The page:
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Testing C with Libtap

by Stig Brautaset

Libtap is a library for testing C code. It implements the Test Anything Protocol, which is emerging from Perl's established test framework.

Design for Today, Code for Tomorrow

One of the ideas behind Extreme Programming (XP) is to "design for today, code for tomorrow." Rather than making your design cover all eventualities, you should write code that is simple to change should it become necessary.

Having a good regression test suite is a key part of this strategy. It lets you make modifications that change large parts of the internals with the confidence that you have not broken your API. A good test suite can also be a way to document how you intend people to use your software.

Having worked where people thought that writing tests was a waste of time, I can't tell you how much time I wasted trying to fix bugs that had emerged as a result of bugs being fixed or new features added. If we'd had a proper regression test suite, we could have found those immediately, and I would have lots of extra time to write new features. Taking the time to produce good tests (and actually running them) actually ends up saving a lot of time, not wasting it.

Introducing the Test Anything Protocol

Perl distributions normally ship with a test suite written using Test::Simple, Test::More, or the older (and now best avoided) Test module. These modules contain functions to produce plain-text output according to the Test Anything Protocol (TAP) based on the success or failure of the tests. The output from a TAP test program might look something like this:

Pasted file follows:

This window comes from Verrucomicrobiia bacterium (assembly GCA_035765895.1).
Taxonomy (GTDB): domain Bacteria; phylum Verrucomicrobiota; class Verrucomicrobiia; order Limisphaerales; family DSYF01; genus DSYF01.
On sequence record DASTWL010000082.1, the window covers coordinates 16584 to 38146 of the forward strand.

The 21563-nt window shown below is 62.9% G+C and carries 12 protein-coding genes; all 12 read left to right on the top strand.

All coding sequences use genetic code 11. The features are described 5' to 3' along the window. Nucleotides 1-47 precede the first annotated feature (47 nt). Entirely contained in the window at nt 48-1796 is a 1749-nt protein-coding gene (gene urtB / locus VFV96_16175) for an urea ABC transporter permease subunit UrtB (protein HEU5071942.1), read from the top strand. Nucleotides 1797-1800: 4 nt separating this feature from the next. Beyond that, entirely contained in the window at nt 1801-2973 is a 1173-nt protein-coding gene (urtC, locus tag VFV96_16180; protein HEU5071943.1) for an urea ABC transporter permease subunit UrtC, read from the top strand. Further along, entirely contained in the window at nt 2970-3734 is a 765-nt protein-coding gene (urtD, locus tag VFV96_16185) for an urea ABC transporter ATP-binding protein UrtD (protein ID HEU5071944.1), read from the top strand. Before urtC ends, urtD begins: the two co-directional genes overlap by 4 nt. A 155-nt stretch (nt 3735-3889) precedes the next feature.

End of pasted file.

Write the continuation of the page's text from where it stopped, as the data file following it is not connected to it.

ok 1 - the WHAM is overheating
ok 2 - the overheating is detected 
not ok 3 - the WHAM is cooled 
not ok 4 - Eddie is saved by the skin of his teeth

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The 1..4 line indicates that the file expects to run four tests. This can help you detect a situation where your test script dies before it has run all the intended tests. The remaining lines consist of a test success flag, ok or not ok, and a test number, followed by the test's "name" or short description. Obviously, the second and third lines indicate a successful test, while the last two indicate test failures.

Perl modules usually invoke the tests either by running the prove program or by invoking make test or ./Build test (depending on whether you're using ExtUtils::MakeMaker or Module::Build). All three approaches use the Test::Harness module to analyze the output from TAP tests. If all else fails, you can also run the tests directly and inspect the output manually.

If Test::Harness is given a list of tests programs to run, it will run each one individually and summarize the result. Tests can run in quiet and verbose modes. In the quiet mode, the harness prints only the name of the test script (or scripts) and a result summary. Verbose mode prints the test "name" for each individual test.

Besides Perl, helper libraries for producing TAP output are available for many languages including C, Javascript, and PHP (see the Links & Resources section).

Suppose that you want to write tests for the module Foo, which provides the mul(), mul_str(), and answer() functions. The first two perform multiplication of numbers and strings, while the third provides the answer to life, the universe, and everything. Here is an extremely simple Perl test script for this module: